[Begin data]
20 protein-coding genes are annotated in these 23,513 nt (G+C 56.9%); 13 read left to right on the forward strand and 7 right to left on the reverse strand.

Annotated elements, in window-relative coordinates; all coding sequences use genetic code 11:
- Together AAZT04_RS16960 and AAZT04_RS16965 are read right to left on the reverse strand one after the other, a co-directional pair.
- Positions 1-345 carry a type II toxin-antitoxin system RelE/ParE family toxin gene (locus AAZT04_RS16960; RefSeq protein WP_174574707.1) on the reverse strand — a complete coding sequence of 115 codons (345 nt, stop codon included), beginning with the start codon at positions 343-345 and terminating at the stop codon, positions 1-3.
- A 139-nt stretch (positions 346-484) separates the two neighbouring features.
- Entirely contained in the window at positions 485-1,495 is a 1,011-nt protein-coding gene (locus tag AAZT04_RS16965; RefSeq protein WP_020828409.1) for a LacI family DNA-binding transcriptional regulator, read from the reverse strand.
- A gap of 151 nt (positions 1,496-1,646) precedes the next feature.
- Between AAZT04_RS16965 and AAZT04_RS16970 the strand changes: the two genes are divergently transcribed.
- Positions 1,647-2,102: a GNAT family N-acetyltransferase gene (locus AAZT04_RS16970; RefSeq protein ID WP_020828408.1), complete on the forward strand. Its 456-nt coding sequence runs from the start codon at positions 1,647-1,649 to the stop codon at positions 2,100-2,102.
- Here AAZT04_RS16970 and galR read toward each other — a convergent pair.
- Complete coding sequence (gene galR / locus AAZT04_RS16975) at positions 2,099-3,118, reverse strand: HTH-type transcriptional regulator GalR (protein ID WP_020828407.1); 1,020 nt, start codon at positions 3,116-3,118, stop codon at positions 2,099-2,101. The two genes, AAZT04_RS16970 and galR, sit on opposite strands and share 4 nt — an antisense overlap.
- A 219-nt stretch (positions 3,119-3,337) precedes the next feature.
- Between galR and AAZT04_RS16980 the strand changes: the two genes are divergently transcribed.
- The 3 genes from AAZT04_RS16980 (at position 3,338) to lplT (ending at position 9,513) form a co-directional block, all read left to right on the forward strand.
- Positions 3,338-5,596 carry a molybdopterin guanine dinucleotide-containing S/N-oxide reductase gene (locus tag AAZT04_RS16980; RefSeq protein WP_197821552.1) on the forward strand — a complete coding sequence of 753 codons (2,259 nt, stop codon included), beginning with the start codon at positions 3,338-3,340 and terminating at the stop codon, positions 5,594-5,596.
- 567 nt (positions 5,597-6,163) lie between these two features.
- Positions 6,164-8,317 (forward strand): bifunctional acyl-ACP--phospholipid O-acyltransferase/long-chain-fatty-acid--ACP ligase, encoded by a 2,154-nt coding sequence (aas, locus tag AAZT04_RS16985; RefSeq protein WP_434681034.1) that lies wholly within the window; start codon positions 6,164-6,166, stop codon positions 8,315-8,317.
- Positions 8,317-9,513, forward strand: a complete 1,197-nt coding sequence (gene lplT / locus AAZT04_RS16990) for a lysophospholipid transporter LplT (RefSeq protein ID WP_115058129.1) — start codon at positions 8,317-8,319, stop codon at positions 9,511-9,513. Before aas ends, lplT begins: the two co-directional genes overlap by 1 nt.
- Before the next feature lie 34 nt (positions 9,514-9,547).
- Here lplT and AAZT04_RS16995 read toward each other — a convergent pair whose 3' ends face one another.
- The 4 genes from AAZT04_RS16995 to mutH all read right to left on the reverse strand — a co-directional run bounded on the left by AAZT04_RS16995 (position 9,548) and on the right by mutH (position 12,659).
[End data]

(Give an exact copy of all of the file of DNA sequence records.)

20 protein-coding genes are annotated in these 23,513 nt (G+C 56.9%); 13 read left to right on the forward strand and 7 right to left on the reverse strand.

Annotated elements, in window-relative coordinates; all coding sequences use genetic code 11:
- Together AAZT04_RS16960 and AAZT04_RS16965 are read right to left on the reverse strand one after the other, a co-directional pair.
- Positions 1-345 carry a type II toxin-antitoxin system RelE/ParE family toxin gene (locus AAZT04_RS16960; RefSeq protein WP_174574707.1) on the reverse strand — a complete coding sequence of 115 codons (345 nt, stop codon included), beginning with the start codon at positions 343-345 and terminating at the stop codon, positions 1-3.
- A 139-nt stretch (positions 346-484) separates the two neighbouring features.
- Entirely contained in the window at positions 485-1,495 is a 1,011-nt protein-coding gene (locus tag AAZT04_RS16965; RefSeq protein WP_020828409.1) for a LacI family DNA-binding transcriptional regulator, read from the reverse strand.
- A gap of 151 nt (positions 1,496-1,646) precedes the next feature.
- Between AAZT04_RS16965 and AAZT04_RS16970 the strand changes: the two genes are divergently transcribed.
- Positions 1,647-2,102: a GNAT family N-acetyltransferase gene (locus AAZT04_RS16970; RefSeq protein ID WP_020828408.1), complete on the forward strand. Its 456-nt coding sequence runs from the start codon at positions 1,647-1,649 to the stop codon at positions 2,100-2,102.
- Here AAZT04_RS16970 and galR read toward each other — a convergent pair.
- Complete coding sequence (gene galR / locus AAZT04_RS16975) at positions 2,099-3,118, reverse strand: HTH-type transcriptional regulator GalR (protein ID WP_020828407.1); 1,020 nt, start codon at positions 3,116-3,118, stop codon at positions 2,099-2,101. The two genes, AAZT04_RS16970 and galR, sit on opposite strands and share 4 nt — an antisense overlap.
- A 219-nt stretch (positions 3,119-3,337) precedes the next feature.
- Between galR and AAZT04_RS16980 the strand changes: the two genes are divergently transcribed.
- The 3 genes from AAZT04_RS16980 (at position 3,338) to lplT (ending at position 9,513) form a co-directional block, all read left to right on the forward strand.
- Positions 3,338-5,596 carry a molybdopterin guanine dinucleotide-containing S/N-oxide reductase gene (locus tag AAZT04_RS16980; RefSeq protein WP_197821552.1) on the forward strand — a complete coding sequence of 753 codons (2,259 nt, stop codon included), beginning with the start codon at positions 3,338-3,340 and terminating at the stop codon, positions 5,594-5,596.
- 567 nt (positions 5,597-6,163) lie between these two features.
- Positions 6,164-8,317 (forward strand): bifunctional acyl-ACP--phospholipid O-acyltransferase/long-chain-fatty-acid--ACP ligase, encoded by a 2,154-nt coding sequence (aas, locus tag AAZT04_RS16985; RefSeq protein WP_434681034.1) that lies wholly within the window; start codon positions 6,164-6,166, stop codon positions 8,315-8,317.
- Positions 8,317-9,513, forward strand: a complete 1,197-nt coding sequence (gene lplT / locus AAZT04_RS16990) for a lysophospholipid transporter LplT (RefSeq protein ID WP_115058129.1) — start codon at positions 8,317-8,319, stop codon at positions 9,511-9,513. Before aas ends, lplT begins: the two co-directional genes overlap by 1 nt.
- Before the next feature lie 34 nt (positions 9,514-9,547).
- Here lplT and AAZT04_RS16995 read toward each other — a convergent pair whose 3' ends face one another.
- The 4 genes from AAZT04_RS16995 to mutH all read right to left on the reverse strand — a co-directional run bounded on the left by AAZT04_RS16995 (position 9,548) and on the right by mutH (position 12,659).